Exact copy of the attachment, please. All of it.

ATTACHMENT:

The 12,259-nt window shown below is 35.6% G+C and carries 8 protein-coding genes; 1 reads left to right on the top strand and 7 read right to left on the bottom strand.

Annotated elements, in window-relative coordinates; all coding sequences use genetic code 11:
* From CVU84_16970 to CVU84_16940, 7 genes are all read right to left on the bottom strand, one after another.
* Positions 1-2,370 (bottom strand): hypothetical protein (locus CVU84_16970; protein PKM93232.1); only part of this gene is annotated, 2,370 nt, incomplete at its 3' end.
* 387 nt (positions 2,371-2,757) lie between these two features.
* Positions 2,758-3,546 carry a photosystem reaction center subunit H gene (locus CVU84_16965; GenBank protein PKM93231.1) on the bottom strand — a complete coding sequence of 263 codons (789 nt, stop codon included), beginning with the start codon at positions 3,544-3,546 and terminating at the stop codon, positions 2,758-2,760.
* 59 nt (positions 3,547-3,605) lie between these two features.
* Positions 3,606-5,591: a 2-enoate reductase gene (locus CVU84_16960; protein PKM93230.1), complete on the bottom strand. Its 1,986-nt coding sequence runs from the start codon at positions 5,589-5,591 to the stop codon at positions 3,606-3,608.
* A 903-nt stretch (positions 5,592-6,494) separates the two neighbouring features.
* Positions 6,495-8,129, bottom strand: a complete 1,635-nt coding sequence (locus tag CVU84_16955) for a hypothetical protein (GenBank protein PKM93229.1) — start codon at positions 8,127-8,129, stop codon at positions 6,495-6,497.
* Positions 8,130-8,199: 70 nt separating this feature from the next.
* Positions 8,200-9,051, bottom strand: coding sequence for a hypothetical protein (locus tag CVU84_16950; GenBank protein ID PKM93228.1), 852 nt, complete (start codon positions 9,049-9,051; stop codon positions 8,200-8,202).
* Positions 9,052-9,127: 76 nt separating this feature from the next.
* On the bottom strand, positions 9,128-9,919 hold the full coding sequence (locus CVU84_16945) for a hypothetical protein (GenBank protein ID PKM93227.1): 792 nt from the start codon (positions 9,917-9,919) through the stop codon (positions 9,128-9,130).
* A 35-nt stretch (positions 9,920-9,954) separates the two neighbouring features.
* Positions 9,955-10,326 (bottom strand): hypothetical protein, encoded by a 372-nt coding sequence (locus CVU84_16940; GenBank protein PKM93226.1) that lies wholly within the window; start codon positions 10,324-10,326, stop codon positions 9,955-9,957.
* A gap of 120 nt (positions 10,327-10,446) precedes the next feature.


The 12,259-nt window shown below is 35.6% G+C and carries 8 protein-coding genes; 1 reads left to right on the top strand and 7 read right to left on the bottom strand.

Annotated elements, in window-relative coordinates; all coding sequences use genetic code 11:
* From CVU84_16970 to CVU84_16940, 7 genes are all read right to left on the bottom strand, one after another.
* Positions 1-2,370 (bottom strand): hypothetical protein (locus CVU84_16970; protein PKM93232.1); only part of this gene is annotated, 2,370 nt, incomplete at its 3' end.
* 387 nt (positions 2,371-2,757) lie between these two features.
* Positions 2,758-3,546 carry a photosystem reaction center subunit H gene (locus CVU84_16965; GenBank protein PKM93231.1) on the bottom strand — a complete coding sequence of 263 codons (789 nt, stop codon included), beginning with the start codon at positions 3,544-3,546 and terminating at the stop codon, positions 2,758-2,760.
* 59 nt (positions 3,547-3,605) lie between these two features.
* Positions 3,606-5,591: a 2-enoate reductase gene (locus CVU84_16960; protein PKM93230.1), complete on the bottom strand. Its 1,986-nt coding sequence runs from the start codon at positions 5,589-5,591 to the stop codon at positions 3,606-3,608.
* A 903-nt stretch (positions 5,592-6,494) separates the two neighbouring features.
* Positions 6,495-8,129, bottom strand: a complete 1,635-nt coding sequence (locus tag CVU84_16955) for a hypothetical protein (GenBank protein PKM93229.1) — start codon at positions 8,127-8,129, stop codon at positions 6,495-6,497.
* Positions 8,130-8,199: 70 nt separating this feature from the next.
* Positions 8,200-9,051, bottom strand: coding sequence for a hypothetical protein (locus tag CVU84_16950; GenBank protein ID PKM93228.1), 852 nt, complete (start codon positions 9,049-9,051; stop codon positions 8,200-8,202).
* Positions 9,052-9,127: 76 nt separating this feature from the next.
* On the bottom strand, positions 9,128-9,919 hold the full coding sequence (locus CVU84_16945) for a hypothetical protein (GenBank protein ID PKM93227.1): 792 nt from the start codon (positions 9,917-9,919) through the stop codon (positions 9,128-9,130).
* A 35-nt stretch (positions 9,920-9,954) separates the two neighbouring features.
* Positions 9,955-10,326 (bottom strand): hypothetical protein, encoded by a 372-nt coding sequence (locus CVU84_16940; GenBank protein PKM93226.1) that lies wholly within the window; start codon positions 10,324-10,326, stop codon positions 9,955-9,957.
* A gap of 120 nt (positions 10,327-10,446) precedes the next feature.